The first name, that of the Tsar Bail Bailyanyin, is best translated as "White of White Land." There is in Russian mythology a lady of unspeakable beauty, Nastasya or Anastasya of the sea, who causes the sun to blush twice each day; she is perhaps the Nastasya, Golden Tress, of this story. Bail Bailyanyin, "White of White Land," may well be Bail Bog, the White God of pre-Christian Russians. And here a few words touching the persistence of myth-conceptions may not be out of place. In the tales of the Indians, and in fact of all men who have retained firm traces of primitive thought, the people of the myth-tellers are on the side of light and goodness, and their enemies on that of darkness and harm. This is parallel with the antithesis of day and night. The Russian phrases baili dyen, baili svait, "white day," "white world," are good examples of the old-time idea with which is connected, in all likelihood, the title Baili Tsar, "the White Tsar," still existent in Russia.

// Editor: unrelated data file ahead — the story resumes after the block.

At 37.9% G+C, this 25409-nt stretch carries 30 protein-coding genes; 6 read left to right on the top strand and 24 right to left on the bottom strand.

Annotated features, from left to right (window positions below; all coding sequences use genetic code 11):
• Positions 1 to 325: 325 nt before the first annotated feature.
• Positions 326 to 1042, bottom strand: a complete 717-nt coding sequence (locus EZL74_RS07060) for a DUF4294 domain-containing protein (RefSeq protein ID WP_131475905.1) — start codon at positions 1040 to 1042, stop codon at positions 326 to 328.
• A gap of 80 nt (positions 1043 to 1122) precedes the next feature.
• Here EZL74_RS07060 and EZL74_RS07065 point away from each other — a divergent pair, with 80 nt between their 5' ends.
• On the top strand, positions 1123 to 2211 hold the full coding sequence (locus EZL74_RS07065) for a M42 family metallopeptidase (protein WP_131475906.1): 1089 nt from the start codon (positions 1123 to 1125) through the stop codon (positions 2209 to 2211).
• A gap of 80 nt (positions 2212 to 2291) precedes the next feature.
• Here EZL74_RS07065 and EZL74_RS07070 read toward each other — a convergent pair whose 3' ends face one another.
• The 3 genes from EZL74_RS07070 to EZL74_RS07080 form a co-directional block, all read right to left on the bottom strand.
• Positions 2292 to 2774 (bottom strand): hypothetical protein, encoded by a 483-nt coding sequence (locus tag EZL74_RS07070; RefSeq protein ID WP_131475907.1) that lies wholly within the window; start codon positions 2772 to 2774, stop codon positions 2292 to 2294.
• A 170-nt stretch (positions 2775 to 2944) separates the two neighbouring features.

1 The Russian title of Afanasyeff's work is, "Narodniya Russkiya Skazki. A. N. Afanasieva, Moskva." There are eight parts, usually bound in three volumes, and dated 1860-61-63.
Ivan Tsarevich, The Fire-Bird, and the Gray Wolf. Page 20. (Part vii. p 121).
The variants of this tale among the Russians and other Slavs, as well as in Germany, are many, and would fill a volume of good size if collected and published. In some Russian variants Ivan Tsarevich retains Yelena the Beautiful, not through the art and friendship of the Wolf, but by his own craft and daring. When he has received the golden-maned steed in exchange for Yelena, and is going, he asks to take leave of the maiden; the request is granted. He raises the beauty to the saddle-bow, puts spurs to the steed, rises in the air, shoots on above the standing forest, below the moving cloud, vanishes, holds on his way till he comes to the Tsar to whom he had promised to give the steed for the Fire-Bird. When the time comes for parting he asks to take a last ride on the steed, if only through the courtyard; the Tsar agrees. Ivan mounts with the cage in his hand; the steed rises as before, and he vanishes, comes to the place where he had left Yelena, and fares homeward with her till he meets his evil brothers.